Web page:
"I've supported Chelsea since I was the age of four," Candy told Sky Sports. "My dad was asked to play for Chelsea. I love Chelsea. I don't mind where it ends up, even if it's not with me, as long as it's in safe hands.

"One hundred per cent [the fans need to be included in ownership] and they should be involved. Both on the board and economically."

Coe joins Broughton's consortium in bid

Lord Sebastian Coe has joined Sir Martin Broughton's consortium bid to buy Chelsea. The head of London's 2012 Olympics has thrown his weight behind former Liverpool chairman Broughton's bid for the Blues.

Coe would take a seat on Chelsea's board should Broughton be successful in his candidacy to buy the Stamford Bridge club. Coe hailed Broughton as the perfect person to take the Chelsea helm, in the wake of Abramovich's sale of the Blues.

"I am certain that Sir Martin is the right man to lead Chelsea Football Club into its next chapter," said Coe. "He has an exceptional track record in British business, as well as unrivalled experience in shepherding Liverpool out of a very difficult situation.

"He has the vision, acumen and financial backing to ensure our club's future success, keeping Chelsea Football Club at the top of European football and challenging for trophies.

"But most importantly, like me, he is a lifelong Chelsea supporter and shed end season ticket holder. I know that this bid is for the millions of Chelsea fans around the world. We love our club and will always put the fans first."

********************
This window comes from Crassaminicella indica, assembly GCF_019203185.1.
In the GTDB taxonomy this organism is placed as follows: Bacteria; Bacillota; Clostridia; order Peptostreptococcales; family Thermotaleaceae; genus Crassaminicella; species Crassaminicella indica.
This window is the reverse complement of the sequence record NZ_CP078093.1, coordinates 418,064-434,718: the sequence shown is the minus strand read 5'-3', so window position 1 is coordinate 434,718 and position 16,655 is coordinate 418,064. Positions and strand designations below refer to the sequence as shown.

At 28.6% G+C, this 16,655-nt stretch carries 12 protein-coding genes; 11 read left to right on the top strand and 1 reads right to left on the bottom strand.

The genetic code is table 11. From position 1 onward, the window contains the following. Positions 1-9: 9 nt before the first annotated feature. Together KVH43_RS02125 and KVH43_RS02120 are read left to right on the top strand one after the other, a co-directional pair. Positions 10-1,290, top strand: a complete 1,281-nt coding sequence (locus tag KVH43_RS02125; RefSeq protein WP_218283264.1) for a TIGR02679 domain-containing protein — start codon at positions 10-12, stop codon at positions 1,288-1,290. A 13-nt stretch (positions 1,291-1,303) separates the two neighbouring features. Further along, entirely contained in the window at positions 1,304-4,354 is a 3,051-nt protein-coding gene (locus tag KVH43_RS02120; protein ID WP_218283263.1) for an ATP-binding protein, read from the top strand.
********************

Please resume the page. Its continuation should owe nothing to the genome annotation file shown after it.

No ticket sales for CL game | But govt discuss third party option for sales

Sky Sports News understands Chelsea will not be able to sell tickets for any future home Champions League games this season while Abramovich owns the club and EU sanctions are in force.

The UK Government have however suggested to Chelsea they could start selling match tickets through a third party organisation to get past the sanctions placed on owner Abramovich.

The Blues cannot sell any more tickets to their fans - nor release any away tickets to visiting fans for Stamford Bridge games - under the licence handed to the Russian owner and the club last week.

Chelsea requested this weekend's FA Cup quarter-final at Middlesbrough be played behind closed doors as the lack of Blues away fans there would damage the "sporting integrity" of the fixture and the competition. However, the west London club revoked that request after strong backlash from the football community.

However, the government want to let Chelsea start selling tickets again as soon as possible and one of the proposals they are working on is to hand over responsibility for selling tickets to a third party.

A third party would oversee the distribution of tickets to ensure that Roman Abramovich was not benefiting from the proceeds in any way.